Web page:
Data supports this view at least as far as banking liquidity is concerned. Bank credit to NBFCs, as of January 2020, saw a 32 per cent increase year-on-year, while non-food credit growth was merely 8.5 per cent, RBI
data showed. Credit deployment to NBFCs
by the banking sector from March 2019 to January 2020 saw a 15 per cent growth as opposed to 12.3 per cent growth in the year ago period.
Dinanath Dubhashi, managing director & chief executive officer of L&T Finance Holdings, said, “High rated NBFCs
with strong parentage and prudent business practices have put the challenges of the past year well behind them. Their robust ALM policies have ensured that they were not only able to tide over the difficult period, but actually emerge stronger”.
“We are seeing bank sanctions rising in the last three months or so and are seeing an increase in the drawdowns by NBFCs. Bank credit growth to NBFCs is 4 times the overall credit growth,” said Krishnan Sitaraman, senior director, CRISIL Ratings.
Industry experts said banks were getting more comfortable with lending to NBFCs, but were also segregating them into categories. They are more comfortable lending to NBFCs backed by strong parentage or ones that are part of a strong corporate group. In such cases, funding is back to normal. Similarly, NBFCs that are more into retail have seen funding normalise.
It is NBFCs that have a considerable wholesale portfolio that are struggling as there are concerns on the asset class they have on their books, because much of their loans are to developers, a portion of which is under moratorium.
“While liquidity for NBFCs has improved in the past few months, we need to bring back confidence and encourage banks to release money into the system on a continuous basis. Otherwise, the lack of credit flow will continue to hurt the economy. An economy cannot function effectively without sufficient money supply,” said Rakesh Kumar Bhutoria, CEO, Srei Infrastructure Finance.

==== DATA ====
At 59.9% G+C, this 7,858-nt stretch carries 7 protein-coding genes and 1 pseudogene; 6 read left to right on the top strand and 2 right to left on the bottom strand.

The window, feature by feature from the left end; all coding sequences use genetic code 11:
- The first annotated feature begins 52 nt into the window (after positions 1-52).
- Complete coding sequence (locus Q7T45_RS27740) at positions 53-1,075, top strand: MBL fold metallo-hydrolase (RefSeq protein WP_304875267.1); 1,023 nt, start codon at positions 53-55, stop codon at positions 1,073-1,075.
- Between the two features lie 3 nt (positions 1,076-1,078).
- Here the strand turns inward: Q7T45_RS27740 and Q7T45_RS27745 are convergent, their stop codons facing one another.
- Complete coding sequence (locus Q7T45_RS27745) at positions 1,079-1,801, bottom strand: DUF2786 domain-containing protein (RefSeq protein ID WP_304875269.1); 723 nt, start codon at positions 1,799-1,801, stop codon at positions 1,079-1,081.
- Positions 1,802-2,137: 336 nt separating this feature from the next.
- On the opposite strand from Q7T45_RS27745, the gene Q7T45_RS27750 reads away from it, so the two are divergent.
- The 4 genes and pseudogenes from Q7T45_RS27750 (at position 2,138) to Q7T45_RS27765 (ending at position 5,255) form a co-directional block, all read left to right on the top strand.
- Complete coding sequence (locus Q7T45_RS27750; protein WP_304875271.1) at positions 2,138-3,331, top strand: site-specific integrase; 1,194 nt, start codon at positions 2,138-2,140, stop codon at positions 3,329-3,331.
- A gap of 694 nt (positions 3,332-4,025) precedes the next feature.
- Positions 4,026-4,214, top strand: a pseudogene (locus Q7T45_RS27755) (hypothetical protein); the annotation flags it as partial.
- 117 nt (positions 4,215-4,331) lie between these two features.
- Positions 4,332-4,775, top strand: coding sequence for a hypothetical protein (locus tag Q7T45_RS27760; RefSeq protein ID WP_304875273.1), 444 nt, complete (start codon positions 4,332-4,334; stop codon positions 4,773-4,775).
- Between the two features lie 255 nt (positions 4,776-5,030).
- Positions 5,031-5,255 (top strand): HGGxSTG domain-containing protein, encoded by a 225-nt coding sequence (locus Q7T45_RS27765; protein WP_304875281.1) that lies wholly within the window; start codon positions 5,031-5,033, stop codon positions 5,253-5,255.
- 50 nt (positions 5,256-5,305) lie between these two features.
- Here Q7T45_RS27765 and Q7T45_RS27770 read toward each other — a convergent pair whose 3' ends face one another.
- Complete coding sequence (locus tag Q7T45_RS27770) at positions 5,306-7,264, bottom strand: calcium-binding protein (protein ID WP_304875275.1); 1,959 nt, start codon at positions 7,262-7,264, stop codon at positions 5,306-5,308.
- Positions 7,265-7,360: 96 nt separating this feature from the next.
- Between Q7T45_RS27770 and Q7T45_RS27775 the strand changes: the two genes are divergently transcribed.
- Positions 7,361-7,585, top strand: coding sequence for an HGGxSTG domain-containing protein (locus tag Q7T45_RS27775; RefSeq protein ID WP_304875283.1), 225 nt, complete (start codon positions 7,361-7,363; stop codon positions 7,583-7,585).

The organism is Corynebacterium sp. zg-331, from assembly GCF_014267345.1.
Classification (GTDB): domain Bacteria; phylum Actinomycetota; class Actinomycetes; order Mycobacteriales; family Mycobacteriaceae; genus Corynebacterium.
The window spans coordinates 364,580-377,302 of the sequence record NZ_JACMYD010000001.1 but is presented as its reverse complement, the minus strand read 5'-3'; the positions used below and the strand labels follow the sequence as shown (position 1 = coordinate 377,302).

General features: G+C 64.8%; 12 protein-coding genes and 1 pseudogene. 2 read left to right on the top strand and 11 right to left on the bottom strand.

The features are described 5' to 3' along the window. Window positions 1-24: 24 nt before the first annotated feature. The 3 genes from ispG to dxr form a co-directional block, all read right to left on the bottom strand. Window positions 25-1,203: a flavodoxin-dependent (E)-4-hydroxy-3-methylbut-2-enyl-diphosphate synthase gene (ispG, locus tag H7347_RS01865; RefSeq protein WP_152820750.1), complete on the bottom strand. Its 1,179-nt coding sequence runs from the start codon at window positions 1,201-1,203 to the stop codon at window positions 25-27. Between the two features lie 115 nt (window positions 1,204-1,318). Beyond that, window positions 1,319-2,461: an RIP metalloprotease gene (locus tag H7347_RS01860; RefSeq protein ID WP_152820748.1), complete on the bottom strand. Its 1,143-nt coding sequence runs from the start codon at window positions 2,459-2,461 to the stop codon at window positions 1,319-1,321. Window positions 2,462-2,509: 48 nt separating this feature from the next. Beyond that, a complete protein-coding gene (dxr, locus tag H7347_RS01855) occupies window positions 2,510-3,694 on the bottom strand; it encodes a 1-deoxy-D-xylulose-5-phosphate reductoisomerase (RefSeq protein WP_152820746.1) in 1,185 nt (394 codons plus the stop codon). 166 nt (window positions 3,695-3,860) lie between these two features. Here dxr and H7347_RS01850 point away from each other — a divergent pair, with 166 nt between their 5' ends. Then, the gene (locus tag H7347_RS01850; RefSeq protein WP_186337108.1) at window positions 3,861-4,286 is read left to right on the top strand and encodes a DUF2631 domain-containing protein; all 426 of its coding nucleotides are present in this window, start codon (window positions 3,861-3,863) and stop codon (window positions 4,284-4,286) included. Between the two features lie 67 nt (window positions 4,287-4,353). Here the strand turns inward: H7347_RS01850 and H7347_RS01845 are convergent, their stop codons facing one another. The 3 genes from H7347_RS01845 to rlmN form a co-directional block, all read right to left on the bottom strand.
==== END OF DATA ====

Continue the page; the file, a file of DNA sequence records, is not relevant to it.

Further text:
While bank funding to NBFCs has increased, access to funds from the debt capital market remains muted.
“The debt capital market is still not comfortable in providing funds to NBFCs with a huge wholesale book. Debt capital market continues to remain selective to the ones that are backed by a strong parent and the ones that have a sizeable retail portfolio,” said Anil Gupta, vice-president & sector head, ICRA.
“In terms of pricing, it has declined over the last one year and if we look at the debt capital market, the bond issuances yields has declined over last year and is largely in line with the market trend but the credit spread continues to remain over 100 bps over government securities for AAA-rated issuers,” he added.
NBFCs had a good run for five years till September 2018, when access to both debt and equity funding was fairly smooth and at relatively cheap rates. Then IL&FS defaulted on its debt obligations, and this became an inflection point after which funding access tightened considerably.
In the current financial year (financial year 2019-20, or FY20), the assets under management (AUM) of NBFCs have grown about 6-8 per cent, while in the pre-2018 era they grew at a CAGR (compound annual growth rate) of 16 per cent.
With muted funding from debt capital market, NBFCs are trying to balance the fall by looking at alternate sources.
“NBFCs are looking at alternative funding sources like securitisations and retail bond issuances. Some of them are also doing overseas bond issuances like Masala Bonds, ECBs (external commercial borrowing),” Sitaraman said.
“NBFCs have taken steps to improve the ALM position and it is looking a more balanced now than 15 months back. Earlier, the short-term borrowings by NBFCs had shot up and now that has come down as dependence on commercial papers has reduced,” Sitaraman
Also, NBFCs are holding more liquidity on their balance sheet, so their liquidity profile has improved. This has, however, come at the expense of growth, which at 6-8 per cent this fiscal will be at a decadal low. They are also now co-originating loans with banks, wherein they will service the loans and get a fee, but their borrowing requirements will be lower as this will be an asset-light growth model.
Industry experts say, over time, there have been some policy measures from RBI
and Ministry of Finance that have gradually improved the scenario, especially from the banking side.
The last default was Altico Capital, which was 4-5 months ago and since then there hasn’t been a major default. But if there is a default in the near future, then the normalisation will be pushed back a few quarters.
Non-bank lenders defying caution
The non-bank lenders’ segment is “defying caution” and growing the riskier unsecured loans portfolio at a pace of 25 per cent in the current fiscal, a report said.
A rising propensity for personal loans and attractive risk-adjusted returns are the possible reasons driving the non-banking finance companies
(NBFC) to grow on such loans, domestic rating agency Crisil said.
The going has been very difficult for the NBFC segment since the crisis at infra-focused lender IL&FS in September 2018. (PTI)
With inputs from Namrata Acharya